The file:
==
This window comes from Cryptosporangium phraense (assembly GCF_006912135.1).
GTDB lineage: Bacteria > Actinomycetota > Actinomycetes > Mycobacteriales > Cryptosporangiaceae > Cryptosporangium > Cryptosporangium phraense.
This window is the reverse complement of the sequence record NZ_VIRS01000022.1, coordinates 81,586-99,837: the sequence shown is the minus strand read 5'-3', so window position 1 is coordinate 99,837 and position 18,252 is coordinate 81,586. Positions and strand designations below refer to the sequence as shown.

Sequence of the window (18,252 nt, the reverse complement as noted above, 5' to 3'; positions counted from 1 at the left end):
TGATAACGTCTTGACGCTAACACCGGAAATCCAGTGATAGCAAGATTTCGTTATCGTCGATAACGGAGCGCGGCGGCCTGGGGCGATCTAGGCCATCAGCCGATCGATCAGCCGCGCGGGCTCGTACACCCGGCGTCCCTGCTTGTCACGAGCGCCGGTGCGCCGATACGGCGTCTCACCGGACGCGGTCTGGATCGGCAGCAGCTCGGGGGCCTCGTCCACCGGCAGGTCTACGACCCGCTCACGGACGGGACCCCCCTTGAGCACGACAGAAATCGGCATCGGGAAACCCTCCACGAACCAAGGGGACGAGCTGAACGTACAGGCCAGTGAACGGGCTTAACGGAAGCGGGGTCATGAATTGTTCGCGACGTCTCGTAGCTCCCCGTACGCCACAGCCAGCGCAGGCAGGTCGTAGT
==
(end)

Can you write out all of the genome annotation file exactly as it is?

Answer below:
This window comes from Cryptosporangium phraense (assembly GCF_006912135.1).
GTDB lineage: Bacteria > Actinomycetota > Actinomycetes > Mycobacteriales > Cryptosporangiaceae > Cryptosporangium > Cryptosporangium phraense.
This window is the reverse complement of the sequence record NZ_VIRS01000022.1, coordinates 81,586-99,837: the sequence shown is the minus strand read 5'-3', so window position 1 is coordinate 99,837 and position 18,252 is coordinate 81,586. Positions and strand designations below refer to the sequence as shown.

Sequence of the window (18,252 nt, the reverse complement as noted above, 5' to 3'; positions counted from 1 at the left end):
TGATAACGTCTTGACGCTAACACCGGAAATCCAGTGATAGCAAGATTTCGTTATCGTCGATAACGGAGCGCGGCGGCCTGGGGCGATCTAGGCCATCAGCCGATCGATCAGCCGCGCGGGCTCGTACACCCGGCGTCCCTGCTTGTCACGAGCGCCGGTGCGCCGATACGGCGTCTCACCGGACGCGGTCTGGATCGGCAGCAGCTCGGGGGCCTCGTCCACCGGCAGGTCTACGACCCGCTCACGGACGGGACCCCCCTTGAGCACGACAGAAATCGGCATCGGGAAACCCTCCACGAACCAAGGGGACGAGCTGAACGTACAGGCCAGTGAACGGGCTTAACGGAAGCGGGGTCATGAATTGTTCGCGACGTCTCGTAGCTCCCCGTACGCCACAGCCAGCGCAGGCAGGTCGTAGT